Subriel Matias realizes Josh Taylor eventually did what made the most business sense for the former undisputed 140-pound champion after he defended the IBF, WBA, WBC and WBO belts nearly a year ago.

Matias just wishes Taylor would’ve relinquished those IBF, WBA and WBC championships before his decisions delayed contenders like him from getting title shots. Puerto Rico’s Matias (18-1, 18 KOs) will end a 13-month layoff when he squares off against Argentina’s Jeremias Ponce (30-0, 20 KOs) on February 25 for the IBF junior welterweight title Taylor gave up August 24.

Ponce was the mandatory challenger for Taylor’s IBF belt, but Matias and Ponce were ordered to fight for the IBF’s interim junior welterweight crown before Taylor vacated the IBF’s 140-pound title. The Scottish southpaw didn’t inform the IBF that he would give up its 140-pound title until almost six months after his controversial split-decision victory over Jack Catterall last February 26 at OVO Hydro in Glasgow.

Matias and Ponce therefore will fight for that title in a “Showtime Championship Boxing” main event at The Armory in Minneapolis. Though Matias would’ve welcomed his own shot at Taylor (19-0, 13 KOs), the knockout artist isn’t about to complain about his long-awaited opportunity to become a world champion.

“I would’ve loved to fight against him,” Matias told when asked about Taylor. “He’s a great fighter, one of the best in the division, no doubt about it. The thing that bothered me wasn’t as much the fact that I couldn’t face him, but the fact that he held the whole division hostage by not letting go of the titles sooner. He took his sweet time to do it. That’s what bothered me more than anything.”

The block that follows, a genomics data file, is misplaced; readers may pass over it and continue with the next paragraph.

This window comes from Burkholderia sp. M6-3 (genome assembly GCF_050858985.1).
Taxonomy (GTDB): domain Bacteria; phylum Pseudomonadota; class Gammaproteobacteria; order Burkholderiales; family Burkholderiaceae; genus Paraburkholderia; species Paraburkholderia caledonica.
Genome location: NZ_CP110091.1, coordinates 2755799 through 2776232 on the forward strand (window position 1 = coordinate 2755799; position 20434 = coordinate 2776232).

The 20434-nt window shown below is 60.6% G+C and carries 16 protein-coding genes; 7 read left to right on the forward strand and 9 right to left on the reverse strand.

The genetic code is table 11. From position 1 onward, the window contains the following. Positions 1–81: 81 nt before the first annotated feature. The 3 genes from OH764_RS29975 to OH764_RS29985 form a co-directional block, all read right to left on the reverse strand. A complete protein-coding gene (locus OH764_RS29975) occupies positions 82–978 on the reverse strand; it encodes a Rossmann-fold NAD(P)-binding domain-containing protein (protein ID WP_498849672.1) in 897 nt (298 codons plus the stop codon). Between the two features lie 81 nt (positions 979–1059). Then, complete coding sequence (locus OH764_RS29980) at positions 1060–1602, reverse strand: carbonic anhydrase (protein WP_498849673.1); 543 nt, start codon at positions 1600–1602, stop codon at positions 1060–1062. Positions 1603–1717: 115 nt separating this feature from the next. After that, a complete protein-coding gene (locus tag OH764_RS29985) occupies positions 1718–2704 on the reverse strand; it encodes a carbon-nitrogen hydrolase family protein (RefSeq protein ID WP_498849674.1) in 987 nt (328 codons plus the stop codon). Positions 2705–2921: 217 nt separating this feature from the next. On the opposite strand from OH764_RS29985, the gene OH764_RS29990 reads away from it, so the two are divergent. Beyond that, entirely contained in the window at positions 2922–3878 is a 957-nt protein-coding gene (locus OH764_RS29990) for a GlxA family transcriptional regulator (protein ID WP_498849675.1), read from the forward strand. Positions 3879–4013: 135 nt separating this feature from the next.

Taylor’s rematch against England’s Catterall has been postponed multiple times, most recently due to Taylor’s foot injury, and now Taylor will fight Teofimo Lopez fight for the WBO junior welterweight championship, the only title Taylor kept following his debatable defeat of Catterall (26-1, 13 KOs). Catterall was the mandatory challenger for Taylor’s WBO belt when they fought nearly a year ago, but Taylor insisted on a rematch he wasn’t obligated to take because he wanted to silence skeptics who believe he lost to Catterall.

Matias, meanwhile, doesn’t blame Taylor for any of the financial decisions he has made since he became their division’s second fully unified champion of the four-belt era in May 2021.

“I think that what happened with Taylor was that as a professional boxer, you know, you look for the best paydays, the best opportunities,” Matias said. “And he went another way. I think that’s what happened with him. I don’t think that he was trying to dodge me or anybody else.”

Ponce, who is ranked number one among the IBF’s junior welterweight contenders, and the second-ranked Matias will headline a tripleheader set to start at 9 p.m. ET on Showtime.

The 10-round co-feature will match Minneapolis’ Jamal James (27-2, 12 KOs), a former WBA world welterweight champ, against Argentina’s Alberto Palmetta (18-1, 13 KOs). In the 10-round opener of the telecast, Elvis Rodriguez (13-1-1, 12 KOs), a southpaw from the Dominican Republic, is set to box Joseph Adorno (17-1-2, 14 KOs), of Allentown, Pennsylvania.

Keith Idec is a senior writer/columnist for He can be reached on Twitter @Idecboxing.